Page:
Study design: Case report.
Background: Prognosis for adhesive capsulitis has been described as self-limiting and can persist for 1 to 3 years. Conservative treatment that includes physical therapy is commonly advised.
Case description: The patient was a 54-year-old woman with primary symptoms of shoulder pain and loss of motion consistent with adhesive capsulitis. Manual physical therapy intervention initially consisted of joint mobilizations of the shoulder region and thrust manipulation of the cervicothoracic region. Although manual techniques seemed to result in some early functional improvement, continued progression was limited by pain. Subsequent examination identified trigger points in the upper trapezius, levator scapula, deltoid, and infraspinatus muscles, which were treated with dry needling to decrease pain and allow for higher grades of manual intervention.
Outcomes: The patient was treated for a total of 13 visits over a 6-week period. After trigger point dry needling was introduced on the third visit, improvements in pain-free shoulder range of motion and functional outcome measures, assessed with the Shoulder Pain and Disability Index and the shortened form of the Disabilities of the Arm, Shoulder and Hand questionnaire, exceeded the minimal clinically important difference after 2 treatment sessions. At discharge, the patient had achieved significant improvements in shoulder range of motion in all planes, and outcome measures were significantly improved.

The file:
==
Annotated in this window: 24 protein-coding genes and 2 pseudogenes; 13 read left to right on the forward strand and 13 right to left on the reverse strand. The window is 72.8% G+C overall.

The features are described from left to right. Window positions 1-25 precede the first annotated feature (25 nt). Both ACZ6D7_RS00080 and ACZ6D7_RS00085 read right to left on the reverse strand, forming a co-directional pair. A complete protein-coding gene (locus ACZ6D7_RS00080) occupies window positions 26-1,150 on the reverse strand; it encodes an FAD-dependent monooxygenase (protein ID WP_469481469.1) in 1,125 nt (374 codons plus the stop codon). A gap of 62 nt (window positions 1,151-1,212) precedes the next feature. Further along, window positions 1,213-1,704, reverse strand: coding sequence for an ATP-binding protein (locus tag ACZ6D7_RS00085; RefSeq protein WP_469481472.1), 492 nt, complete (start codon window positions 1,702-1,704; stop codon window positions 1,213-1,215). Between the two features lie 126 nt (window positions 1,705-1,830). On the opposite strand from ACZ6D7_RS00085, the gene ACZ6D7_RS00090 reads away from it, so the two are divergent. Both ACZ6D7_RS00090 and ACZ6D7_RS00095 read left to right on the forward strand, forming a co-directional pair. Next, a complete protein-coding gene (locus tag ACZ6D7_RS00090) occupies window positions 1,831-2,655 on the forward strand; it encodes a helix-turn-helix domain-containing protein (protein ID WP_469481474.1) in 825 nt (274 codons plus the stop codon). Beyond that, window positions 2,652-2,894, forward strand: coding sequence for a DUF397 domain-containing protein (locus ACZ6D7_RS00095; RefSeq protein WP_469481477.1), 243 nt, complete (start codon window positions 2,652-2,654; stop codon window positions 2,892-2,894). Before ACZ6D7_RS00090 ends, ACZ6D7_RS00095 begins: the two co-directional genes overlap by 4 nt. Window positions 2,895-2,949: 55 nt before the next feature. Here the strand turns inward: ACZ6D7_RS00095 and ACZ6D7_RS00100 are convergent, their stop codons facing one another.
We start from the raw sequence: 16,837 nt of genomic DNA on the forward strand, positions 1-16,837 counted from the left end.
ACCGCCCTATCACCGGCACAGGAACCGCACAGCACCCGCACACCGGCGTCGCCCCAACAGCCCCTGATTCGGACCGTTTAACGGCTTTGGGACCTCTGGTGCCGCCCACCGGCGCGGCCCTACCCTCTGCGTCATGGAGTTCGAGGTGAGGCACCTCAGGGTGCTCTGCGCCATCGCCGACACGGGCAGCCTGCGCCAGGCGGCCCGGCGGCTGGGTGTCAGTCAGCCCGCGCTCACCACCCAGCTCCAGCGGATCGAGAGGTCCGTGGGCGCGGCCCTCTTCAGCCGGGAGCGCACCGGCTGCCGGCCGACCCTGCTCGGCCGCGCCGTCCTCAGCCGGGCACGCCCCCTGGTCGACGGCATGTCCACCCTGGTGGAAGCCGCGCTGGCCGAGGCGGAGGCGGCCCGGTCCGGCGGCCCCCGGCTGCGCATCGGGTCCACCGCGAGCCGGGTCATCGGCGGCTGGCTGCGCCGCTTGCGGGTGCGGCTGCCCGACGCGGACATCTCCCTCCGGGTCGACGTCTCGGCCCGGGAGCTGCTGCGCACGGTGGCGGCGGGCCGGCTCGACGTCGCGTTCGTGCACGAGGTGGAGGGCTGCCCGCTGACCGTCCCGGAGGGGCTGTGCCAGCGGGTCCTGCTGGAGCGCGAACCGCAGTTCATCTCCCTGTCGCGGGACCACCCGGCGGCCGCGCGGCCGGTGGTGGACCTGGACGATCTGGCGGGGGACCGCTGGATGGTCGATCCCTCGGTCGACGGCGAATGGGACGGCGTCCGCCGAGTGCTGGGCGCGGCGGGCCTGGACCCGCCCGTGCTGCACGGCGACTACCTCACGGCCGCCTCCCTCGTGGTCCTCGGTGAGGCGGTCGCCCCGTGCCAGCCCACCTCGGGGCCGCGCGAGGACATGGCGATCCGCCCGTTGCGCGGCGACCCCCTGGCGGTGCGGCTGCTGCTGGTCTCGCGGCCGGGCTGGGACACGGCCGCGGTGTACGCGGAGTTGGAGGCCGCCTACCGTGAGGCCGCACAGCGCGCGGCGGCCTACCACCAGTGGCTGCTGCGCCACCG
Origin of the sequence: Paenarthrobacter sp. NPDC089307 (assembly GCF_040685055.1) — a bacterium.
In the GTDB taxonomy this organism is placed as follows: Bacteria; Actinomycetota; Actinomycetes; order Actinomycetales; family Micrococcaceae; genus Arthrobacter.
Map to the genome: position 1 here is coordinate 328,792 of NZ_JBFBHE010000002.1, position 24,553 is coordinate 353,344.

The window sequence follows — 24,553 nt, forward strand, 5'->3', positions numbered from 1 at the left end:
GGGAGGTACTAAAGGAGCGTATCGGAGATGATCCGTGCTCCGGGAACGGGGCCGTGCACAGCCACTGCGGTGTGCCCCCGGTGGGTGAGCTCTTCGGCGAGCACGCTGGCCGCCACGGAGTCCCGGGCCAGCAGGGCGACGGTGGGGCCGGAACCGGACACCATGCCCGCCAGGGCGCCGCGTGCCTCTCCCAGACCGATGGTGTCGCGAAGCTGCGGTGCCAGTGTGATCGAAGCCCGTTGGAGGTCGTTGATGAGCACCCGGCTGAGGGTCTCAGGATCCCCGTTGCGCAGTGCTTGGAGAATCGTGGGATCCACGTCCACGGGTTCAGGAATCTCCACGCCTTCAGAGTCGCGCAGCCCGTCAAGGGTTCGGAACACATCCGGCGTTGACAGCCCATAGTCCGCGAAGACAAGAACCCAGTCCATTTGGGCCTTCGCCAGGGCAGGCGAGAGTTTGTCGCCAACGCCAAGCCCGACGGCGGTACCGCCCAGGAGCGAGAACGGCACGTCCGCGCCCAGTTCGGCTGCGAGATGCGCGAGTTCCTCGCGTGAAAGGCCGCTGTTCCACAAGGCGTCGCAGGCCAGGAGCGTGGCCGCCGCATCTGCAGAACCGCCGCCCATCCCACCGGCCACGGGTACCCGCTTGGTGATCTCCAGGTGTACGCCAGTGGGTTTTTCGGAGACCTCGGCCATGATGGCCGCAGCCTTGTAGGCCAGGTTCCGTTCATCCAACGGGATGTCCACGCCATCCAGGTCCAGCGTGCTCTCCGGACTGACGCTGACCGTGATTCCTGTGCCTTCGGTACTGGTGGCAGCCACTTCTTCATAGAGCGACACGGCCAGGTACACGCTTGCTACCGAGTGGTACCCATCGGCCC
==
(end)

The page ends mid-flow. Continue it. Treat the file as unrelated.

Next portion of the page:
Discussion: This case report describes the clinical reasoning behind the use of trigger point dry needling in the treatment of a patient with adhesive capsulitis. The rapid improvement seen in this patient following the initiation of dry needling to the upper trapezius, levator scapula, deltoid, and infraspinatus muscles suggests that surrounding muscles may be a significant source of pain in this condition.